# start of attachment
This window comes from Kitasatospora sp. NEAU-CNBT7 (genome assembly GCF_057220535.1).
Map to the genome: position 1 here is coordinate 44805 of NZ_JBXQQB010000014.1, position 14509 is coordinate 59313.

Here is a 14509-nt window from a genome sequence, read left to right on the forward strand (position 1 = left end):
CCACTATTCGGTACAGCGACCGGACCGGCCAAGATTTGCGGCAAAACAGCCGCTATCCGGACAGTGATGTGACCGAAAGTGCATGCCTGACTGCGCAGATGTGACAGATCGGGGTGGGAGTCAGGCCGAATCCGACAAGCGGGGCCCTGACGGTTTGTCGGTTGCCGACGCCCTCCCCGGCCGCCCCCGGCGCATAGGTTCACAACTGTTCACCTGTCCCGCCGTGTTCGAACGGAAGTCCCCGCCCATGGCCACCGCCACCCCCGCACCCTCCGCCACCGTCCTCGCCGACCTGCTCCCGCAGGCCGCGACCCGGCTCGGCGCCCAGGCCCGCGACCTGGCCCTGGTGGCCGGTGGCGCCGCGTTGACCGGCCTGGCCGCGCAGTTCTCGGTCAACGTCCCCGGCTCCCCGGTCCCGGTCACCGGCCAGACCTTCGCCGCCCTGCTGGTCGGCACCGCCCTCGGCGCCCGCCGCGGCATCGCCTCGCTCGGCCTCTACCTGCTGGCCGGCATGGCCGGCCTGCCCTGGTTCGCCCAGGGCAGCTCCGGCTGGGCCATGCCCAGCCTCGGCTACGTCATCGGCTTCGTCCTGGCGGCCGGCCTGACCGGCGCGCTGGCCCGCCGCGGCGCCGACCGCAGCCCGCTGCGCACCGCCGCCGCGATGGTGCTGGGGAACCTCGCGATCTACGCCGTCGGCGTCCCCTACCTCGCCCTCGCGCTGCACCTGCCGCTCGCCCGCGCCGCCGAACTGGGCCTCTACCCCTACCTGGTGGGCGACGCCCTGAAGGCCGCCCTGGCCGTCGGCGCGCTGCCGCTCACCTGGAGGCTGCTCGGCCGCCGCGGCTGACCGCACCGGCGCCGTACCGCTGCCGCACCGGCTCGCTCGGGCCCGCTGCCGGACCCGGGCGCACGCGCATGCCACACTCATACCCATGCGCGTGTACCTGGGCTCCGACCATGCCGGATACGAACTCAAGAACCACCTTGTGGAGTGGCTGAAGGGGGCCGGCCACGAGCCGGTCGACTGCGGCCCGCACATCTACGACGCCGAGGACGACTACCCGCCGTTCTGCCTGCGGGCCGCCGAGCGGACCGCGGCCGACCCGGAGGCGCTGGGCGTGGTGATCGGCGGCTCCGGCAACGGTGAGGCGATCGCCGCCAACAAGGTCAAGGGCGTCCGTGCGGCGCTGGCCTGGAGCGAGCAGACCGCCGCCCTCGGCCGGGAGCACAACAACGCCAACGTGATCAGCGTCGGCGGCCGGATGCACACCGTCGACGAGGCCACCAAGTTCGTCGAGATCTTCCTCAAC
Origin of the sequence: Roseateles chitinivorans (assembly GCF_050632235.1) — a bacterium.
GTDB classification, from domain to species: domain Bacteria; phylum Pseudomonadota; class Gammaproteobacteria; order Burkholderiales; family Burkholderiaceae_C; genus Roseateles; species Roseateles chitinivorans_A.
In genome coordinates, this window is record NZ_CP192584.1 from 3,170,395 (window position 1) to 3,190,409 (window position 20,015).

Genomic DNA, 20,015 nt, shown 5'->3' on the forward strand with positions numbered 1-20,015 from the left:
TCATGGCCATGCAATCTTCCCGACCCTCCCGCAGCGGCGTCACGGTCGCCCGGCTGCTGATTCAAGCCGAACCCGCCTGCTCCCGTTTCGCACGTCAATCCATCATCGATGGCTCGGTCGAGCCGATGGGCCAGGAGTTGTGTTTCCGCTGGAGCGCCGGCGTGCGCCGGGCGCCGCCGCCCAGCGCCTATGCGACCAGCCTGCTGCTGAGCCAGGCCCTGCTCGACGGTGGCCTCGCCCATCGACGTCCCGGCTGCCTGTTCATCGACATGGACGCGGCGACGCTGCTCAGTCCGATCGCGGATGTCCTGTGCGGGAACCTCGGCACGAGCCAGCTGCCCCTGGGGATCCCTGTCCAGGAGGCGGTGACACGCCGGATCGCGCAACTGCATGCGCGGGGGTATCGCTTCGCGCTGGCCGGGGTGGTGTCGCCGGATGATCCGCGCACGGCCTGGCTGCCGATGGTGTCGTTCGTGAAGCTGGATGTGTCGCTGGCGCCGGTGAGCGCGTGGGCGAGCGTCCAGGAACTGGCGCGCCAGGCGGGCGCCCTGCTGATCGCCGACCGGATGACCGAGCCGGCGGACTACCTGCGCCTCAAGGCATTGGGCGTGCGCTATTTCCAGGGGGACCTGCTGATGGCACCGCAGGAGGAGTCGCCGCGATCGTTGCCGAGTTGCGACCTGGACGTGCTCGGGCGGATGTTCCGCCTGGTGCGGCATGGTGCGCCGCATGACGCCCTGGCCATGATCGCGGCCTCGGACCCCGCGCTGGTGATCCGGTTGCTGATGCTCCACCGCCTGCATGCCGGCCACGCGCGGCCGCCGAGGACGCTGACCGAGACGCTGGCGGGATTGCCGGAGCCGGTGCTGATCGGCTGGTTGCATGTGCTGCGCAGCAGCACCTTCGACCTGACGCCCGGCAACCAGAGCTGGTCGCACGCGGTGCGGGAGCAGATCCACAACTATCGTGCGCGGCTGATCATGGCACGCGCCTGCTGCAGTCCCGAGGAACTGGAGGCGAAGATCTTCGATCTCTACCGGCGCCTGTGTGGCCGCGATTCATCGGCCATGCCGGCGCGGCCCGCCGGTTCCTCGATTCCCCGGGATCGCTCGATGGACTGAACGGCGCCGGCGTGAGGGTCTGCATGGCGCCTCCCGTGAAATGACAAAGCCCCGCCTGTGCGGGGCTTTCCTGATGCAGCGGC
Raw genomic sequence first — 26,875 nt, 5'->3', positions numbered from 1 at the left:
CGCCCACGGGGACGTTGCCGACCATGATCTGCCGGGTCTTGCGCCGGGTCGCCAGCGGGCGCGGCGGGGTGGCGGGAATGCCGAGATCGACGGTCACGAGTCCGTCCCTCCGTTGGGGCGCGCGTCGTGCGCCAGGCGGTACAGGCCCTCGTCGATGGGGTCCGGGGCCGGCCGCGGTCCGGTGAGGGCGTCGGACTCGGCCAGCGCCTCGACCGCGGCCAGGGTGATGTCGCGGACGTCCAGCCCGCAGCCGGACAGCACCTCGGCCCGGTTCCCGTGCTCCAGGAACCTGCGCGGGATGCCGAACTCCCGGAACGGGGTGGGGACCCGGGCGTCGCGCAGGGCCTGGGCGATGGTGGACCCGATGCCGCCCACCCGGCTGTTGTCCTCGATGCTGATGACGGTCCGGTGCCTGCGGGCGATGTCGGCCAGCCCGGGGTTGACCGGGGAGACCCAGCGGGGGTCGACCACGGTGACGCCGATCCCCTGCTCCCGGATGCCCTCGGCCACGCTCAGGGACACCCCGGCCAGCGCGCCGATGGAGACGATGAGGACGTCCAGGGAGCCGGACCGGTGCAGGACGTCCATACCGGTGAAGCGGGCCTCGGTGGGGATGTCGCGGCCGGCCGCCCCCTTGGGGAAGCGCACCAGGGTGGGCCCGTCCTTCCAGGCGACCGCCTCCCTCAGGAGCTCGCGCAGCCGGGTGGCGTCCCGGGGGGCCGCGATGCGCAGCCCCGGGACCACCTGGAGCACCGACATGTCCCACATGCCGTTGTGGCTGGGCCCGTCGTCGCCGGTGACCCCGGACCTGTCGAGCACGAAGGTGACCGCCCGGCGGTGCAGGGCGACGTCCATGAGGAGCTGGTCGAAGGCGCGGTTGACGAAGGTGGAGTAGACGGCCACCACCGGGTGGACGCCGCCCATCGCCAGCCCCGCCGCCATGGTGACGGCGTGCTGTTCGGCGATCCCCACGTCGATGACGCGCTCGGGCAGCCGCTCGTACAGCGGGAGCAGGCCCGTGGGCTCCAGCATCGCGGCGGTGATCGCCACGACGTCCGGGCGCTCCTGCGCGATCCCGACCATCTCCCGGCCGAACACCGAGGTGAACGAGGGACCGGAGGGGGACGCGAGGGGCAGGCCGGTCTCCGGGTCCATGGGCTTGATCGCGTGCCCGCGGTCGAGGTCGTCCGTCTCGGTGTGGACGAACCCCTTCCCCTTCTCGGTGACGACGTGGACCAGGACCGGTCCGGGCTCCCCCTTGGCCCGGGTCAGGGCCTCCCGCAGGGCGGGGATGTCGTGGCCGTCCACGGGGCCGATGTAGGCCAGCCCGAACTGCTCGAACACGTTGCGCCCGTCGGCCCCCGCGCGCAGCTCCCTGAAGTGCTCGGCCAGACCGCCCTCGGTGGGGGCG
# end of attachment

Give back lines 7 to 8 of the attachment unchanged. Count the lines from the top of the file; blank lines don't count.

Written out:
In genome coordinates, this window is record NZ_CP192584.1 from 3,170,395 (window position 1) to 3,190,409 (window position 20,015).

Genomic DNA, 20,015 nt, shown 5'->3' on the forward strand with positions numbered 1-20,015 from the left: